The Free Press, Mankato, MN

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Editorials

February 2, 2013

Our View: Mental health care stIll lies in shadows

While other states are focusing their discussions post-Sandy Hook on gun control — including Minnesota with hearings next week — going virtually unnoticed by major headlines of news media is how Connecticut is handling the issue, and the advancement by U.S. Sen. Al Franken on mental health care improvements.

In the state where the deadly rampage took place, Connecticut is considering sweeping changes to its mental health system including forcing private insurers to offer more mental health coverage — long overdue from the federal government — and screening every school child for emotional or psychological problems.

Franken also took last week to discuss his effort to increase students’ access to mental health care in our nation’s schools and pointing out that Minnesota is 48th in the country in ratio of students to mental health counselors, 780 to one.

Jennifer Maksel, the mother of a 7-year-old Sandy Hook survivor, testified in Connecticut that it was difficult getting local schools and the hospital to treat her 12-year-old son who had Asperger’s Syndrome, attention deficit-hyperactivity disorder and oppositional defiant disorder. “I have been fighting to get him services for years,” Ms. Maksel said. “He is 12 years old. But if I don’t get him social skills to prepare him (for) when (he) is 18, what am I going to do?”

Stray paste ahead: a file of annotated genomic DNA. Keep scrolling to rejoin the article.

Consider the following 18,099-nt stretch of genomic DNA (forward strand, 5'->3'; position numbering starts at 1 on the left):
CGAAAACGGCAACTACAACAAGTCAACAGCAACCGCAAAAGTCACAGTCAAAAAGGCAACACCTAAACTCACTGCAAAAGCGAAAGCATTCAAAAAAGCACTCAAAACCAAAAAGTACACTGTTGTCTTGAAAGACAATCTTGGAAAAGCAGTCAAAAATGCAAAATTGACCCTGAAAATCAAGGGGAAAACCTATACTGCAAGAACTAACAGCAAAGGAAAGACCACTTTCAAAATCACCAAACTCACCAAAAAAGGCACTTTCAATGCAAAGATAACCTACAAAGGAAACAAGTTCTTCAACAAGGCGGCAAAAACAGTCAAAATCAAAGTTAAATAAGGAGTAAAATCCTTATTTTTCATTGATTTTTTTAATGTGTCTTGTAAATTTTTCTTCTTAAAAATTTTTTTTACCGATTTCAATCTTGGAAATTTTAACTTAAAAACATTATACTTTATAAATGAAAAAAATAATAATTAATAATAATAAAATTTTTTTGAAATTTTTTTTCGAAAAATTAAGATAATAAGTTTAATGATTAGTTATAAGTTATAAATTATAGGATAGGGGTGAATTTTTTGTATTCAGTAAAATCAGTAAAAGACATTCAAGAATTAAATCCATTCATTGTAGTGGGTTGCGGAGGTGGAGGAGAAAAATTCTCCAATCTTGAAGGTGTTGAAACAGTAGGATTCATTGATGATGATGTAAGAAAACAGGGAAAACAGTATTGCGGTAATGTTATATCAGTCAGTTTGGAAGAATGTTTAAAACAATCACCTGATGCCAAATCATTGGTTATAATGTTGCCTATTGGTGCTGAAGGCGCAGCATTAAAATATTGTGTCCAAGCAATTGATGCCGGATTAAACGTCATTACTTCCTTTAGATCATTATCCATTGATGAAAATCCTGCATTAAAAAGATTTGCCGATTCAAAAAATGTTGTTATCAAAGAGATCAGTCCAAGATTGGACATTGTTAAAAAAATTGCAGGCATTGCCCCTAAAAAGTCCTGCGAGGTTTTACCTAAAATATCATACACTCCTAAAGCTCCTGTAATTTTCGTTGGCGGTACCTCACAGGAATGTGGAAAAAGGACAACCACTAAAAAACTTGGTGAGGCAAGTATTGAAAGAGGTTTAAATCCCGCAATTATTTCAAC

And even if you have insurance, it’s still difficult. Patricia Rehmer, Connecticut’s commissioner of Department of Mental Health and Addiction Services, testified that “The bigger gaps, frankly, are for those individuals with private insurance. “I do know that while individuals with private insurance have limited access to inpatient services, outpatient services and medications, the additional services that are critical to an individual’s recovery are oftentimes not covered by health-insurance policies.”

This despite the heavy lifting by the late Minnesota Sen. Paul Wellstone, who pushed a federal law to force insurance companies to offer mental-health coverage services comparable with the coverage they provide for medical services. These mental-health parity laws aren’t adequately enforced because for more than four years the federal government has yet to define the parameters.

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